The proclivity of successive state governments to send the Army back to the barracks for political reasons as soon as the situation improves visibly is difficult to understand from the operational point of view. The security forces need time to become effective and establish a counter-insurgency grid, including humint networks to gain actionable intelligence. On-off deployment policies hamper operations and reduce the security forces’ ability to deliver effective results. 
Simultaneously, the ULFA leadership, that is now ensconced in Bangladesh, has to be eliminated in conjunction with the government of Bangladesh. It is to be hoped that the newly elected government of Sheikh Hasina and the Bangladesh security forces will cooperate with the Government of India to launch joint operations to apprehend the terrorists active against India from its soil. 
Bangladesh must dismantle the infrastructure of the terrorists, including the commercial organisations like hotels that terrorist outfits like ULFA are running quite openly, and stop the regular flow of arms and ammunition to them. In case such cooperation is not forthcoming, India will have to go it alone and explore such measures as it deems fit, including covert operations, to address the remaining roots of terrorism that now lie mostly in Bangladesh.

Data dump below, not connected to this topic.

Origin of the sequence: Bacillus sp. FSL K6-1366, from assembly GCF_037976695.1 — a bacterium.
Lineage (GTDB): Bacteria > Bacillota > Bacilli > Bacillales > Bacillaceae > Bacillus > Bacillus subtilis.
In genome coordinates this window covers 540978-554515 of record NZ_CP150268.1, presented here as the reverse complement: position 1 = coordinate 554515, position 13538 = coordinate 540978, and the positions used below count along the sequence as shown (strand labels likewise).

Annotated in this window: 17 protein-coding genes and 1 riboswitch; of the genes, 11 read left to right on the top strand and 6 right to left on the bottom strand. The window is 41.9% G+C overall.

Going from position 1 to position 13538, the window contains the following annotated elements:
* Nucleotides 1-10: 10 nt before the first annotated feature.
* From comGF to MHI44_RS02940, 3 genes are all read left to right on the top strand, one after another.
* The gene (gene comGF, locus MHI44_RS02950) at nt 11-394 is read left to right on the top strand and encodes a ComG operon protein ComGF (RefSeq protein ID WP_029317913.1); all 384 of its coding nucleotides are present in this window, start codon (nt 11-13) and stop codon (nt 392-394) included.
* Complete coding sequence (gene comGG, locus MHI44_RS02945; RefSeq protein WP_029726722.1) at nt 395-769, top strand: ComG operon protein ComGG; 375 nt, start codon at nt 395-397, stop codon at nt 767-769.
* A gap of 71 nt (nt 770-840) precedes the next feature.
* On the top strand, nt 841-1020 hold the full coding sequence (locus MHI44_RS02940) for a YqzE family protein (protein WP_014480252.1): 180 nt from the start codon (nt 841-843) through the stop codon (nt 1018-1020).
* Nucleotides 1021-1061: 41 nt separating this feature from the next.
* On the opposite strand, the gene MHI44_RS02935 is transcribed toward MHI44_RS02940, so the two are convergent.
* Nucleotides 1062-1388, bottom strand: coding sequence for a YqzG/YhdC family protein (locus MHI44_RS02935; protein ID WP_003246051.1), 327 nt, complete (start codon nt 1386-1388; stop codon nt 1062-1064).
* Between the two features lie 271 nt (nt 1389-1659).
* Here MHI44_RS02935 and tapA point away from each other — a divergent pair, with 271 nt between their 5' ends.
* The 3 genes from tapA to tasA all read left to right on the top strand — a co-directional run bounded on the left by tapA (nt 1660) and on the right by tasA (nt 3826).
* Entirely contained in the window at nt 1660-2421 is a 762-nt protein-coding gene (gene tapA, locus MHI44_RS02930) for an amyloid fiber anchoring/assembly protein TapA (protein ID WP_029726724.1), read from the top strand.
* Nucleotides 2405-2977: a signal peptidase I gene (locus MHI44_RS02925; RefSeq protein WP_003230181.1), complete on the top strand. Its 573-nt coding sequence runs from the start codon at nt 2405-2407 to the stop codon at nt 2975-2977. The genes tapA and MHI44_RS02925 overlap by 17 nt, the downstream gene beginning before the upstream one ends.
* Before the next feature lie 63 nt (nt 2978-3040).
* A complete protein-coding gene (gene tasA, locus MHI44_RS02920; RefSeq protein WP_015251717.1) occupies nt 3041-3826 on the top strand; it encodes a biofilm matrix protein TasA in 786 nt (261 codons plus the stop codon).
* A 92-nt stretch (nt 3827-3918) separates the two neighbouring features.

Finally, policymakers and those who are responsible for governance must seek to understand why the Indian state has repeatedly failed to successfully counter the long-festering militancy in Assam and other north-eastern states and address the root causes, which are mainly socio-political and socio-economic in nature. 
The nation cannot sustain a high growth rate over a long period if a major region is not part of the success story and, in fact, acts as a drag on it due to the high opportunity costs imposed on the national economy due to unrealised revenues and taxes and the cost of maintaining internal security. India’s quest to enhance its trade with ASEAN countries through the land route will also remain a non-starter unless durable peace returns to the north-eastern region. 
The writer is the Director, Centre for Land Warfare Studies, New Delhi.